IT IS still too early to discuss Phase 3 of Singapore's reopening or relaxing safe distancing rules, even as the authorities continue to monitor coronavirus cases, which have gone up in the community of late, said the Multi-Ministry Taskforce (MTF) on Covid-19 on Thursday.
The taskforce had previously said that it would take "months" before Singapore reaches the third and final stage of its phased reopening, when it will operate in a "steady state" before a vaccine is available.
But it is "still early days" to look at reopening more premises or easing restrictions, said taskforce co-chair and National Development Minister Lawrence Wong, emphasising that the authorities still need to monitor the current situation.
This comes as the number of community cases - including unlinked ones - has risen with the start of Phase 2, which started about two weeks ago.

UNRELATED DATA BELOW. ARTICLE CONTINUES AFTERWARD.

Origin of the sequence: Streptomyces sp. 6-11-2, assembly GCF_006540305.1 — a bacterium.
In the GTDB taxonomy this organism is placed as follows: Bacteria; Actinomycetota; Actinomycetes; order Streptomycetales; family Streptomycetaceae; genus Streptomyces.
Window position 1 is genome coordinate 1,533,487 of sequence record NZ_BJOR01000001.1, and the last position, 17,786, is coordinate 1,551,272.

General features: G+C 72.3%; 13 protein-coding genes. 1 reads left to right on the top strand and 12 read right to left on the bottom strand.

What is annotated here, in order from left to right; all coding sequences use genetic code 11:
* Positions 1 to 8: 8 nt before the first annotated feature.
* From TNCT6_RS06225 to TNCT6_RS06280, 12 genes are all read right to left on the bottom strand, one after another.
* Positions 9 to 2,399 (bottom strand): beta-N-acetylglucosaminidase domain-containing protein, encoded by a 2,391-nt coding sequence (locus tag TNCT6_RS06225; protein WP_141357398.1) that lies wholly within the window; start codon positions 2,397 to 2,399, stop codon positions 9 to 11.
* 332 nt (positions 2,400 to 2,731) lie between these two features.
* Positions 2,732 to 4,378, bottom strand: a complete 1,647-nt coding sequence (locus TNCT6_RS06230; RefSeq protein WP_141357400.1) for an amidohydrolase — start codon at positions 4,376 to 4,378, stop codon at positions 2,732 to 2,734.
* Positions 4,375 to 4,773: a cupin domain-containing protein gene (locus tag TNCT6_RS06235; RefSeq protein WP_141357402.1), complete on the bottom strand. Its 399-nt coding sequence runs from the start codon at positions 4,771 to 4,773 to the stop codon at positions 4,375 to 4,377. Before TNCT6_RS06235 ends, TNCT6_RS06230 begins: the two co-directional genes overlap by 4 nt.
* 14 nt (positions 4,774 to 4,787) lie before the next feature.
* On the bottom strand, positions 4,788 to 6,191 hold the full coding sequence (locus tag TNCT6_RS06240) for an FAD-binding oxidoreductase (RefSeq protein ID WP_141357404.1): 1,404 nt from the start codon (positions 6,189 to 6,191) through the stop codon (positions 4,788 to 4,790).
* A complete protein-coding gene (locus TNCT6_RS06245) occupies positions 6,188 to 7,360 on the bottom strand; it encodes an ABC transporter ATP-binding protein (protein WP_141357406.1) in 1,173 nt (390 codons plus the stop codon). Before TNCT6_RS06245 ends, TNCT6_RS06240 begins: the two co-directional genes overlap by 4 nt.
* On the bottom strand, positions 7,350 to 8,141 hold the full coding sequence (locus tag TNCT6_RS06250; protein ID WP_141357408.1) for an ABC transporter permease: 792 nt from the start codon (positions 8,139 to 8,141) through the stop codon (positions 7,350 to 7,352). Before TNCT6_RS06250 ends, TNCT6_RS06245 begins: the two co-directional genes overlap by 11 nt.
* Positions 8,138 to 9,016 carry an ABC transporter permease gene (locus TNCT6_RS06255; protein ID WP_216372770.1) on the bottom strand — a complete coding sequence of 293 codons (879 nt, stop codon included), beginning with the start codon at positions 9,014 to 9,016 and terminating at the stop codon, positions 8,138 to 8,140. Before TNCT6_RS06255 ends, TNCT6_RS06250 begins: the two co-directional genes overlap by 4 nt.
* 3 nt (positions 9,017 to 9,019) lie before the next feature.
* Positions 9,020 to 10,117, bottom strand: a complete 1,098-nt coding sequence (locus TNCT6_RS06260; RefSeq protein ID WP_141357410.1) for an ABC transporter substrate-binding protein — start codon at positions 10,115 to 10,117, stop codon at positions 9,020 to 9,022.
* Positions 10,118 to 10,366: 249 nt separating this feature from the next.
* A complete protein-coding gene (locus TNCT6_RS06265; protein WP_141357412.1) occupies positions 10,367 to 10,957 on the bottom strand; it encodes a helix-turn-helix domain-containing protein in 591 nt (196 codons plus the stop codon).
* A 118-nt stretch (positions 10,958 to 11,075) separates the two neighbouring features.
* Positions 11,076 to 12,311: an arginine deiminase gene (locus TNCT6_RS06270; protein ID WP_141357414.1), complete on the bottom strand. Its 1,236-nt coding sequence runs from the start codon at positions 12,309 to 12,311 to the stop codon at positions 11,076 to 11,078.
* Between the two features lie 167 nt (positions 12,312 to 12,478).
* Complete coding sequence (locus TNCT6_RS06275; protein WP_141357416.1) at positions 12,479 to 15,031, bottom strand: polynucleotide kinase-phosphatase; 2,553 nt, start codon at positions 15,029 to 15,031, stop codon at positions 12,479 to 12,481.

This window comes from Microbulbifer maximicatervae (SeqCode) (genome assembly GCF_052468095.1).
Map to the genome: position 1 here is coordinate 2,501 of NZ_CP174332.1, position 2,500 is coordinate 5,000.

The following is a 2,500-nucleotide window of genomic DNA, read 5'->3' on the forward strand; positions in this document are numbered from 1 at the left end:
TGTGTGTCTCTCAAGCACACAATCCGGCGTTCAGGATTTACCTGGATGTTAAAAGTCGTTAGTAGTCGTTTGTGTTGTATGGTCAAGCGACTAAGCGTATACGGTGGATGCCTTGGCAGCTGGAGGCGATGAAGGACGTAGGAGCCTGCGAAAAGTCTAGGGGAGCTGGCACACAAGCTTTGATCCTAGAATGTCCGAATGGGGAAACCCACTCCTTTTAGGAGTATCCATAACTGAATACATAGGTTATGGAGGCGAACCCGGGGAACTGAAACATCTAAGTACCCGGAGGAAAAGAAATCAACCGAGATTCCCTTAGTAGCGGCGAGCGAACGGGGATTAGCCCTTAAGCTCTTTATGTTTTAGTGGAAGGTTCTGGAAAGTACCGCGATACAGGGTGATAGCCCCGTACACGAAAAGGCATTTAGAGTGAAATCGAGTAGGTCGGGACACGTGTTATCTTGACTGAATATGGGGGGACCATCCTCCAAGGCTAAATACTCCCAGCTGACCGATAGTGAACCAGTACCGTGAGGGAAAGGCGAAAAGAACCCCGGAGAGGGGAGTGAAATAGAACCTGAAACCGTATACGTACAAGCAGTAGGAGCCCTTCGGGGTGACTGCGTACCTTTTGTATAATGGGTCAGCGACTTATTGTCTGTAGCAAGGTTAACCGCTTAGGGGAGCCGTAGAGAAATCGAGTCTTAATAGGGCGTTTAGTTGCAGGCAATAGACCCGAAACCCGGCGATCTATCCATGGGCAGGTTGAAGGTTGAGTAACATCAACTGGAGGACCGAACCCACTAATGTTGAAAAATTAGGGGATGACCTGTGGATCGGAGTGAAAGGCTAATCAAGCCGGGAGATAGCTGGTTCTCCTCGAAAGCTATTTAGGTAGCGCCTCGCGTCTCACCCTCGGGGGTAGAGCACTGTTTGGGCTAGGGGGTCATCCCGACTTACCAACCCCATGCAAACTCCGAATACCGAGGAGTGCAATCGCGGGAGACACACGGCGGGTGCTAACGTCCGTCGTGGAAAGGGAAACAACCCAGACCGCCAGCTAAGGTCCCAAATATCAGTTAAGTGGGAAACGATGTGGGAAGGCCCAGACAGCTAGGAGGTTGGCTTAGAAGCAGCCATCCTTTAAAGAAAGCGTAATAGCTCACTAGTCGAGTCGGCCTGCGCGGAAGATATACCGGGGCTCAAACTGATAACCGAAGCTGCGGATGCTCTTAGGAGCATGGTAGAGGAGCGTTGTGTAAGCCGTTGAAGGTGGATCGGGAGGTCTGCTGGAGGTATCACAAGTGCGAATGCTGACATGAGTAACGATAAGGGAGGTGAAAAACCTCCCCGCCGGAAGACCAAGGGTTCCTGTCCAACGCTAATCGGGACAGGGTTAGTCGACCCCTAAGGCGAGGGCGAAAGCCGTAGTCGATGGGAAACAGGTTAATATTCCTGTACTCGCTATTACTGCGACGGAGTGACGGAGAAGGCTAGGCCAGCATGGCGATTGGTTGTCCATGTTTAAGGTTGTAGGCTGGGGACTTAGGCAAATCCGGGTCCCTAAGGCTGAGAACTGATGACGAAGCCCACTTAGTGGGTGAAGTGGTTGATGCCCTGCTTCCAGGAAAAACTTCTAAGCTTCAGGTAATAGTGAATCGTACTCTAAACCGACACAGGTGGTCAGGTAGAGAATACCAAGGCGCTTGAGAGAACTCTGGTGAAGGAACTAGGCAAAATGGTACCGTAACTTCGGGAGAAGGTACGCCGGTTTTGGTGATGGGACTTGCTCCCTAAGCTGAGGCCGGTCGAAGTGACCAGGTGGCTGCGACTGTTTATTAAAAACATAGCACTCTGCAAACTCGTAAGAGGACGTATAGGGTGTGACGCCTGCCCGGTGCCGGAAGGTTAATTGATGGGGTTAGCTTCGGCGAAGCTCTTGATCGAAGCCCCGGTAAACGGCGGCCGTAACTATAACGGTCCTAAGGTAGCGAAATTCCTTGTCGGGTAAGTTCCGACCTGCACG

The taskforce said that in the past week, there has been an average of eight new community cases a day; of this number, an average of four a day are unlinked. This is an increase from around five community cases a day in the last week of Phase One, with about two a day being unlinked.
"Many" of those cases are picked up from the authorities' expanded testing strategy, under which tests are conducted more extensively among key groups in the community, such as those deemed vulnerable or who have a higher risk of exposure to Covid-19. But serology tests have shown some of them to be the result of recent infections, said Mr Wong.
With more activities and interactions in Phase 2, the risk of transmission and subsequent forming of clusters may be higher. Mr Wong therefore urged the public to stay vigilant and uphold safe-distancing measures, so that the authorities may continue with a "progressive approach of resuming activities safely".
As of Thursday noon, 188 new cases of Covid-19 were confirmed in Singapore, including 10 community cases. Of the new community cases, eight are Singaporeans or permanent residents and two are work-pass holders.
There is also one imported case of a patient who had been placed on stay-home notice or isolated upon arrival in Singapore. Migrant workers living in dormitories make up the vast majority of the other cases.